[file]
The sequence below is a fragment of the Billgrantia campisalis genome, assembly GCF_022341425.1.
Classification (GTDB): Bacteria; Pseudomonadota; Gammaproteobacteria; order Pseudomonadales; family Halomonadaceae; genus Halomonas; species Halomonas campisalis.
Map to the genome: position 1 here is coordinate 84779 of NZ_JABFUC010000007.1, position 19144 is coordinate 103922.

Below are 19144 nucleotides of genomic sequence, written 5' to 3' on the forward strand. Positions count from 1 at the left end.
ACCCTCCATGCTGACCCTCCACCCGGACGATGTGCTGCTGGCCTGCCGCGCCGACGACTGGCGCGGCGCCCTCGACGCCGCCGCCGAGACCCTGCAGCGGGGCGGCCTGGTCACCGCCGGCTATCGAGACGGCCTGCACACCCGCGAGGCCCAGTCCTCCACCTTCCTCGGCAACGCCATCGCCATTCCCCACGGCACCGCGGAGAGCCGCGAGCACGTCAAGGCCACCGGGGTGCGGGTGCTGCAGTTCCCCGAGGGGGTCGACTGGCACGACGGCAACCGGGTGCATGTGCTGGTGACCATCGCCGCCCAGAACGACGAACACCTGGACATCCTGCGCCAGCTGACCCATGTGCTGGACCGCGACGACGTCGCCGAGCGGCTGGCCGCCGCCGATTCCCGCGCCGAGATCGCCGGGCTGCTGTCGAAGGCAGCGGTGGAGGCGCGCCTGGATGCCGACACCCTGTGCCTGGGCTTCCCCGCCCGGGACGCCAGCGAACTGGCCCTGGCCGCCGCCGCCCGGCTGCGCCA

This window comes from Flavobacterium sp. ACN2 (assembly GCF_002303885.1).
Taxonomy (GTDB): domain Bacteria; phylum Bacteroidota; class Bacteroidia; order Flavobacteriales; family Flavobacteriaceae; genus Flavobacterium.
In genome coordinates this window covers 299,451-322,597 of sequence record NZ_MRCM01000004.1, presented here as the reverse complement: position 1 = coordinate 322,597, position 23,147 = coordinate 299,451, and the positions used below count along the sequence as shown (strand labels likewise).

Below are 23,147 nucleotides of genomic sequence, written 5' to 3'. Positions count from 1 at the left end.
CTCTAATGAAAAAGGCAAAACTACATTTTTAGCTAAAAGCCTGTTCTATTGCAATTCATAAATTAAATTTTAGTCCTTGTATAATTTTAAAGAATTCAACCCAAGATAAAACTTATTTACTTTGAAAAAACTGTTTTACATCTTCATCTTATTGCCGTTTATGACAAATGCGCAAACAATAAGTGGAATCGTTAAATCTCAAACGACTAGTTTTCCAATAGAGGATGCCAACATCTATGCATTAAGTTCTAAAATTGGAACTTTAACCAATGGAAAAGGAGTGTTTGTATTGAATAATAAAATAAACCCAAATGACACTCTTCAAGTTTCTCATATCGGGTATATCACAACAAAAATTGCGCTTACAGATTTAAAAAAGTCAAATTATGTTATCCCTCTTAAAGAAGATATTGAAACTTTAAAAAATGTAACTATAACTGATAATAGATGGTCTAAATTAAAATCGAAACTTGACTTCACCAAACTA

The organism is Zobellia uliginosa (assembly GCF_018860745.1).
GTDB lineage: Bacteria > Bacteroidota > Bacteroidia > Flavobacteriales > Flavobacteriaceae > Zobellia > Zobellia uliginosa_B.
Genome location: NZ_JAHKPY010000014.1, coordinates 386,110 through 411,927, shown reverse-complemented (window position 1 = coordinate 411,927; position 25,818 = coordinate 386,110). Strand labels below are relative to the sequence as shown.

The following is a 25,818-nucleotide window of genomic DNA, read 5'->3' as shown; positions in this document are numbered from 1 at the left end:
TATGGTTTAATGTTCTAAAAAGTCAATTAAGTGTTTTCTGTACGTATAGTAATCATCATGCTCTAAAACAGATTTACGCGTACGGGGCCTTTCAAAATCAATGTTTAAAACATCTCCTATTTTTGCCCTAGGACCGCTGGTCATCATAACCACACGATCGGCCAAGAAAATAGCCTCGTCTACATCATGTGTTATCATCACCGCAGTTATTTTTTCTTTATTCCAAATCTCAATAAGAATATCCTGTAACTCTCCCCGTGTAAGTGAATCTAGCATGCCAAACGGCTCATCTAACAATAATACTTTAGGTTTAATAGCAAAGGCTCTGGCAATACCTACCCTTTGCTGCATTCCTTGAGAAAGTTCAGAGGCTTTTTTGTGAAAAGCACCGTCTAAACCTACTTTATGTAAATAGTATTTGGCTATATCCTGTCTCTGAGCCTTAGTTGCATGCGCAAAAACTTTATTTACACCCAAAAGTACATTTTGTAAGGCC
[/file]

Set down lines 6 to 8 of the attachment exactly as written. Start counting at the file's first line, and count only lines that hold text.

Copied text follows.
This window comes from Flavobacterium sp. ACN2 (assembly GCF_002303885.1).
Taxonomy (GTDB): domain Bacteria; phylum Bacteroidota; class Bacteroidia; order Flavobacteriales; family Flavobacteriaceae; genus Flavobacterium.
In genome coordinates this window covers 299,451-322,597 of sequence record NZ_MRCM01000004.1, presented here as the reverse complement: position 1 = coordinate 322,597, position 23,147 = coordinate 299,451, and the positions used below count along the sequence as shown (strand labels likewise).